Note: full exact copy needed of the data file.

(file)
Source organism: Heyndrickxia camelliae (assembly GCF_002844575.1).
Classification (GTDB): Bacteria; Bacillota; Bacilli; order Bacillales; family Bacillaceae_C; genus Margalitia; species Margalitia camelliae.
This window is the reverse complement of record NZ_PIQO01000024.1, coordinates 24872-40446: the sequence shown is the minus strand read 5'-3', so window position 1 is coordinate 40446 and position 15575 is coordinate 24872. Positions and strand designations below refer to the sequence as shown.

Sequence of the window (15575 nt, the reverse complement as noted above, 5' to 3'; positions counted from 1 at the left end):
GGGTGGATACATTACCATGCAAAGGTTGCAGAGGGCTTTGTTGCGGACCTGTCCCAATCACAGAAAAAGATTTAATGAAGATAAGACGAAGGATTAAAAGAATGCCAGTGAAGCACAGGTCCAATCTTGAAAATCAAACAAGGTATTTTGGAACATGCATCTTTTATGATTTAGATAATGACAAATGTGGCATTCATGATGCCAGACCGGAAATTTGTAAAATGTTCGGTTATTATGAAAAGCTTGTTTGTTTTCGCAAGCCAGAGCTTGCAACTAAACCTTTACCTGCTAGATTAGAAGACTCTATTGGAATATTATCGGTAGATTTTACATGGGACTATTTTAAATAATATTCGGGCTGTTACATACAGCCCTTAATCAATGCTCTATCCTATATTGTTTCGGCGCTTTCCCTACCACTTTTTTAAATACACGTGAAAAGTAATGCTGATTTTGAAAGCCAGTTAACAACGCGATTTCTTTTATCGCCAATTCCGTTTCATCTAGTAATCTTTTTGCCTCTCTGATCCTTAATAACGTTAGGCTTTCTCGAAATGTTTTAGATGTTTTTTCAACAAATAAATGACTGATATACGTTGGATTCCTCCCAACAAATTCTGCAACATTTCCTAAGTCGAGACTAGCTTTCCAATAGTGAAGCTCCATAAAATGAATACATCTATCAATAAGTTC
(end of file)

Source organism: Heyndrickxia camelliae (assembly GCF_002844575.1).
Classification (GTDB): Bacteria; Bacillota; Bacilli; order Bacillales; family Bacillaceae_C; genus Margalitia; species Margalitia camelliae.
This window is the reverse complement of record NZ_PIQO01000024.1, coordinates 24872-40446: the sequence shown is the minus strand read 5'-3', so window position 1 is coordinate 40446 and position 15575 is coordinate 24872. Positions and strand designations below refer to the sequence as shown.

Sequence of the window (15575 nt, the reverse complement as noted above, 5' to 3'; positions counted from 1 at the left end):
GGGTGGATACATTACCATGCAAAGGTTGCAGAGGGCTTTGTTGCGGACCTGTCCCAATCACAGAAAAAGATTTAATGAAGATAAGACGAAGGATTAAAAGAATGCCAGTGAAGCACAGGTCCAATCTTGAAAATCAAACAAGGTATTTTGGAACATGCATCTTTTATGATTTAGATAATGACAAATGTGGCATTCATGATGCCAGACCGGAAATTTGTAAAATGTTCGGTTATTATGAAAAGCTTGTTTGTTTTCGCAAGCCAGAGCTTGCAACTAAACCTTTACCTGCTAGATTAGAAGACTCTATTGGAATATTATCGGTAGATTTTACATGGGACTATTTTAAATAATATTCGGGCTGTTACATACAGCCCTTAATCAATGCTCTATCCTATATTGTTTCGGCGCTTTCCCTACCACTTTTTTAAATACACGTGAAAAGTAATGCTGATTTTGAAAGCCAGTTAACAACGCGATTTCTTTTATCGCCAATTCCGTTTCATCTAGTAATCTTTTTGCCTCTCTGATCCTTAATAACGTTAGGCTTTCTCGAAATGTTTTAGATGTTTTTTCAACAAATAAATGACTGATATACGTTGGATTCCTCCCAACAAATTCTGCAACATTTCCTAAGTCGAGACTAGCTTTCCAATAGTGAAGCTCCATAAAATGAATACATCTATCAATAAGTTC